ABOUT CAMP SPLINTER
Camp Splinter is located at the confluence of Jakeman Run & Cranberry River in Monongahela National Forest just six miles from Richwood, WV.
Mary Critchfield, a Richwood Girl Scout leader, initiated a search for a permanent Girl Scout Camp. The increasing number of Girl Scouts had overgrown the facilities of former CC Camp Woodbine.
The Camp came into being on August 16, 1940, when an agreement was drawn between the "Richwood Organizational Camp and the U. S. Forest Service. The agreement provided for an indefinite period, 14 acres in the National Forest of Nicholas County. Membership consisted of representatives from each business organization, civic & religious groups in the City of Richwood. When fund-raising began workers contributed a day's pay or work, many did both, many times over. (It would be impossible to personally name all who made Camp Splinter what it is today.)
A Main Lodge was constructed according to U. S. Government standards. Girl Scouts raised money for a four-room cabin. They made & sold hundreds of Peanut Butter Cookies. The late Irene W. Groves suggested the camp be named "Camp Splinter." The Comstock Family contributed land which was used to make the access road from the top of Hinkle Mountain to the Camp.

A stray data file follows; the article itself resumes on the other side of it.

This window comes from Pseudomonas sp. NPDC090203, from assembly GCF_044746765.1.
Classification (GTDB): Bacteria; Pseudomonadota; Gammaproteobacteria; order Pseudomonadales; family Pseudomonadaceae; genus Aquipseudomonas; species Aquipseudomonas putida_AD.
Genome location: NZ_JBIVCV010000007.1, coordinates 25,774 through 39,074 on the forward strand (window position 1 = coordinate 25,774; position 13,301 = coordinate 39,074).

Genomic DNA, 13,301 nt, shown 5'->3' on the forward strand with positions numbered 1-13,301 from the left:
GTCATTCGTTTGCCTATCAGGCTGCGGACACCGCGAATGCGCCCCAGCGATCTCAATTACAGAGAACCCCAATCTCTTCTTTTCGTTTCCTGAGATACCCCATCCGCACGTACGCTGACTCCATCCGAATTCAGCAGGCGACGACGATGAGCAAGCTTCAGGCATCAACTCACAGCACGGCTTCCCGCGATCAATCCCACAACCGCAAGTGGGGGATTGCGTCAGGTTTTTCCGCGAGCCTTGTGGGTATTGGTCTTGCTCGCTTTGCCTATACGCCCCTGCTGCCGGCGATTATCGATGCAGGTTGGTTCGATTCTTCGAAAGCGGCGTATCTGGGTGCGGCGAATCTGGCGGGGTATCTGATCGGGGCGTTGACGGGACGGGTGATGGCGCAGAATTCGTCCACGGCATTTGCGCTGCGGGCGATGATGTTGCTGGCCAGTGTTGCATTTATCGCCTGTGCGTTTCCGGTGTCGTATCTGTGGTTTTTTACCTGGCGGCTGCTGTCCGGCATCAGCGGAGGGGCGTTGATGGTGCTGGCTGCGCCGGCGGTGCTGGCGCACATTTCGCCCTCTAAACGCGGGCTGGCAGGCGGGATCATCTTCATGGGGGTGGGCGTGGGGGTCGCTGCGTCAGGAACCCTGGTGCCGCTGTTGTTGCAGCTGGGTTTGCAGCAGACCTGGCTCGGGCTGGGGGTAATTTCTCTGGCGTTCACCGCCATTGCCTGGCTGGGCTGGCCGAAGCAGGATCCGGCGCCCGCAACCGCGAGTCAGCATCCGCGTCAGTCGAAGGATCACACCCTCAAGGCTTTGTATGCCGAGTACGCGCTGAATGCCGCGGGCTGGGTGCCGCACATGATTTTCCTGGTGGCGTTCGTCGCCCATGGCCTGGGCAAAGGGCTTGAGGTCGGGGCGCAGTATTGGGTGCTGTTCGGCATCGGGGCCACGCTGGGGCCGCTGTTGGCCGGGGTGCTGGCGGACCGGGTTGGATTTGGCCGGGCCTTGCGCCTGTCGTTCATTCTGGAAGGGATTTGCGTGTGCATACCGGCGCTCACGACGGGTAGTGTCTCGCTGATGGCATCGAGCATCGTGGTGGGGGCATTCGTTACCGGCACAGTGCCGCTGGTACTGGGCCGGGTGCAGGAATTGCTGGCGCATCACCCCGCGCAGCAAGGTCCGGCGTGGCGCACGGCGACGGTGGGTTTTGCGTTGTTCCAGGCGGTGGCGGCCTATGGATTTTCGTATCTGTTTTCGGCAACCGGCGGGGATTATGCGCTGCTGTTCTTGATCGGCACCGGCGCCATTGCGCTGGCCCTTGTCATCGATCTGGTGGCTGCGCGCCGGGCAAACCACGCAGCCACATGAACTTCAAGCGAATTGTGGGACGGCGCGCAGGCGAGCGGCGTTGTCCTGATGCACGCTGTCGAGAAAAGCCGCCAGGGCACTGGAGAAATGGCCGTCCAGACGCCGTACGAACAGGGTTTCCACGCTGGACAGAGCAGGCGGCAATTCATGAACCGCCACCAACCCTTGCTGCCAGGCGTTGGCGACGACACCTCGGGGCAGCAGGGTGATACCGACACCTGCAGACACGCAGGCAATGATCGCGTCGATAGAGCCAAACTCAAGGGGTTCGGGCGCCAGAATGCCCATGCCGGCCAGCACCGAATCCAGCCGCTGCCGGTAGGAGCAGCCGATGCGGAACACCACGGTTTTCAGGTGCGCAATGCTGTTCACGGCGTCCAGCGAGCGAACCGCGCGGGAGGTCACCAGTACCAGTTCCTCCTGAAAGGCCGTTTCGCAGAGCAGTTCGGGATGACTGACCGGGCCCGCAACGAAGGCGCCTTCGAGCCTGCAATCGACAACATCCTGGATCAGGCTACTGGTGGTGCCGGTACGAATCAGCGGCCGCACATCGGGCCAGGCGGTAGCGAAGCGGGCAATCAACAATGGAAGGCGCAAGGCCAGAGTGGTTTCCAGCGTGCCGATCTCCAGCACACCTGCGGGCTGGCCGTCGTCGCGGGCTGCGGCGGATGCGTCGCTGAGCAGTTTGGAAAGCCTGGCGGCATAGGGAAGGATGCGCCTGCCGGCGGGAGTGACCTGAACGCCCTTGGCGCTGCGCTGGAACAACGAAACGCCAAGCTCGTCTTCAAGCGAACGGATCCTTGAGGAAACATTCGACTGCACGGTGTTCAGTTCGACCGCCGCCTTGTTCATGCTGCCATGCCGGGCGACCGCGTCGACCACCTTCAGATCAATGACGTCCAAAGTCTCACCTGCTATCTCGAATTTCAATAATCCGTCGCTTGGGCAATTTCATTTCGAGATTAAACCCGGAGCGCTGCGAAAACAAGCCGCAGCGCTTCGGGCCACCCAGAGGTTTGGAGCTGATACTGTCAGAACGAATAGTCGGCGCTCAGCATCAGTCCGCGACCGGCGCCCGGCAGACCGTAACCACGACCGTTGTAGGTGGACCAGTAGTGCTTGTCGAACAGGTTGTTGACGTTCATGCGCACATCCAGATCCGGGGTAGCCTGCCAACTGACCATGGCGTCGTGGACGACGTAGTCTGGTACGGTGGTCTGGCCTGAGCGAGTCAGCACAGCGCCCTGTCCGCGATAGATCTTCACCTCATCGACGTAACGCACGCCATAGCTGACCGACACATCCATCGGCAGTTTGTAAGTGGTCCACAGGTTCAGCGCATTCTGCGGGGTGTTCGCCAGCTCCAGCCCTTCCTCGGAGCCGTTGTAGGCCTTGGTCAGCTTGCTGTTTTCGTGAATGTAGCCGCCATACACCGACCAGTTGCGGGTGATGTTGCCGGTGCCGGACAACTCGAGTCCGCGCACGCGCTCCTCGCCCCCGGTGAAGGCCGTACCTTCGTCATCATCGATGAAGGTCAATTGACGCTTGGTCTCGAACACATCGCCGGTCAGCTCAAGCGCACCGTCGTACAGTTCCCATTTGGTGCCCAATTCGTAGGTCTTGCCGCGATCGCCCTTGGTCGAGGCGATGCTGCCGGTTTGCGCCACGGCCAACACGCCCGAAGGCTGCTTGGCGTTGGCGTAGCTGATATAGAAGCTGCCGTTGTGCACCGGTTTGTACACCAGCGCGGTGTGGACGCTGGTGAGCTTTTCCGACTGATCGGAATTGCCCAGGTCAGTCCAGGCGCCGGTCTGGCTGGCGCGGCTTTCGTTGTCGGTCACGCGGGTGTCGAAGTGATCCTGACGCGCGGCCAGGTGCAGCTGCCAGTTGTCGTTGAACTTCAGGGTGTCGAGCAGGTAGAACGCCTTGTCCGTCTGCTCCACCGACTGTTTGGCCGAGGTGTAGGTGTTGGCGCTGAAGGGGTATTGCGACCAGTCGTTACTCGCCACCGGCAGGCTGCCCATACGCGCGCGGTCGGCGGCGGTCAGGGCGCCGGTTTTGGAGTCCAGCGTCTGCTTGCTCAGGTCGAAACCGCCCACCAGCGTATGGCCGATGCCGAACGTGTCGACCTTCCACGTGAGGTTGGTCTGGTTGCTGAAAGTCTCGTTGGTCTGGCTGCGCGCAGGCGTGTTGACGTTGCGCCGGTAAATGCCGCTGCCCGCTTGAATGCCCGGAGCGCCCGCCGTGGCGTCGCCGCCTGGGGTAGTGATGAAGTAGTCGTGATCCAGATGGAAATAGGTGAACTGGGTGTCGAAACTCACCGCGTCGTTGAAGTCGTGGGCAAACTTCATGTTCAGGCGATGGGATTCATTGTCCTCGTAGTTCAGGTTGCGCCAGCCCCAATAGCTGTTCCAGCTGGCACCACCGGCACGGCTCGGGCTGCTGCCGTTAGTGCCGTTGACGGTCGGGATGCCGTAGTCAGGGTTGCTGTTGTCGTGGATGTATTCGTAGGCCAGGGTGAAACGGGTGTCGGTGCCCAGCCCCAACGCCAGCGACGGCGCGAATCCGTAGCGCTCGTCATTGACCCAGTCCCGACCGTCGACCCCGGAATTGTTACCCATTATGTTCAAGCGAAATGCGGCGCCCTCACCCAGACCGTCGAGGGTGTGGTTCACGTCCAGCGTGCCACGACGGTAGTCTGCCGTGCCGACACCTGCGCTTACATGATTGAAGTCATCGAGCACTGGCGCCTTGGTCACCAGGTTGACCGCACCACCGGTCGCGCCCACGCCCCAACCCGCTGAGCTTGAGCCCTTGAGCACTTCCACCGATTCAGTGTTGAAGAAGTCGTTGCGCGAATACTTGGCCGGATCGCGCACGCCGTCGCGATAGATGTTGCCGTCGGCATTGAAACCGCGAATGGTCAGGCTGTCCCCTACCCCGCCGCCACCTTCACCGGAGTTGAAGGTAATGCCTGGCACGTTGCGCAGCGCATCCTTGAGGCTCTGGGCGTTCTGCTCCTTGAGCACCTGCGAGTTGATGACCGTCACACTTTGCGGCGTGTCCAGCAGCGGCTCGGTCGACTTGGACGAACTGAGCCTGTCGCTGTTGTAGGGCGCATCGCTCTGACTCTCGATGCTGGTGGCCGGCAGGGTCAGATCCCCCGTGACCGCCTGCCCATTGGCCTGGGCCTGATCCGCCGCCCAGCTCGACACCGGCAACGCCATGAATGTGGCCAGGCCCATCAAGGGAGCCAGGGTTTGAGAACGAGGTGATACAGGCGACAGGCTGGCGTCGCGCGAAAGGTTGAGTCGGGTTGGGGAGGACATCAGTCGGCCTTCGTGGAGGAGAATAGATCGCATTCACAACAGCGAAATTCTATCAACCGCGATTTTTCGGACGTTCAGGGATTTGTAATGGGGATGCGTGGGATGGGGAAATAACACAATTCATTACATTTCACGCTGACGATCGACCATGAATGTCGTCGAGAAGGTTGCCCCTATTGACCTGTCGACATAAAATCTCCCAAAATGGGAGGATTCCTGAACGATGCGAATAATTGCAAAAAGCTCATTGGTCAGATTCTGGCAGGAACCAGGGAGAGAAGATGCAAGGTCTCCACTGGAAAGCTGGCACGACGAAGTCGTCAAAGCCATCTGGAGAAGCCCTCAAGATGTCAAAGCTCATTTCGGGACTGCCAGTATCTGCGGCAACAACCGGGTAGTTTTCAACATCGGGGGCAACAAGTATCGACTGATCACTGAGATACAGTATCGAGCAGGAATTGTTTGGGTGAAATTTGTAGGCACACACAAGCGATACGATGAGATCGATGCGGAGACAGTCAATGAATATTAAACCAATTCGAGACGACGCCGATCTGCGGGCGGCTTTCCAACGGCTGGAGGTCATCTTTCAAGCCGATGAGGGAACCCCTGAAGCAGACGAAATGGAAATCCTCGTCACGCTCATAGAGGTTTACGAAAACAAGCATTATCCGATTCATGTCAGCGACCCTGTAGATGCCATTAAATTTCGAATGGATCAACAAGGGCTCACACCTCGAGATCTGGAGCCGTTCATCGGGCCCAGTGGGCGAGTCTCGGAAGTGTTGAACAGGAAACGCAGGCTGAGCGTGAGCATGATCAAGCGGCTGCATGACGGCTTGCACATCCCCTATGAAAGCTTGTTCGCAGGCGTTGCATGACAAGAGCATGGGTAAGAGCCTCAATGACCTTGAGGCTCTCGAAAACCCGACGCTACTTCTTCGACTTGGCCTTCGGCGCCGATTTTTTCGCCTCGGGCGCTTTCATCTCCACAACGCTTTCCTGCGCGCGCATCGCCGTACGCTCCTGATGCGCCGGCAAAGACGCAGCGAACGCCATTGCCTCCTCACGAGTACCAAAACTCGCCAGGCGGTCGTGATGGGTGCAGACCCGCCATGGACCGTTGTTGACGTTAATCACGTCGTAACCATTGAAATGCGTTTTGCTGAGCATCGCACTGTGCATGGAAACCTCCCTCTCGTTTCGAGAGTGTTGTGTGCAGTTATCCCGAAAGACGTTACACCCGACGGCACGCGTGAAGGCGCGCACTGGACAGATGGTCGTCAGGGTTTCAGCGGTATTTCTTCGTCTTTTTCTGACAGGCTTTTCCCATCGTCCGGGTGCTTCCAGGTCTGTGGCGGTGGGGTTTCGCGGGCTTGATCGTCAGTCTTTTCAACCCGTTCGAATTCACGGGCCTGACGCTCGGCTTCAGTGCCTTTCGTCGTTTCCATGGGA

A Girl Scout encampment at The Camp in 1941 had 85 campers and staff. The girls loved Camp Splinter so much, they even wrote a song about it. During the "War Years" of World War II, usage of the Camp decreased. By 1948 Camp Splinter was again being used and a small cottage was built to be used by the caretaker.
The lease continued in effect until 1967 when the Camp was transferred by the Forest Service to the Richwood Chamber of Commerce.
Bill Harris had been in charge of the upkeep and rental of Camp Splinter since 1973. He has recently retired. During this time the Scouts and other volunteers have improved many of the facilities and have also removed a few which were beyond repair. However, Camp Splinter is in need of tender loving care once again.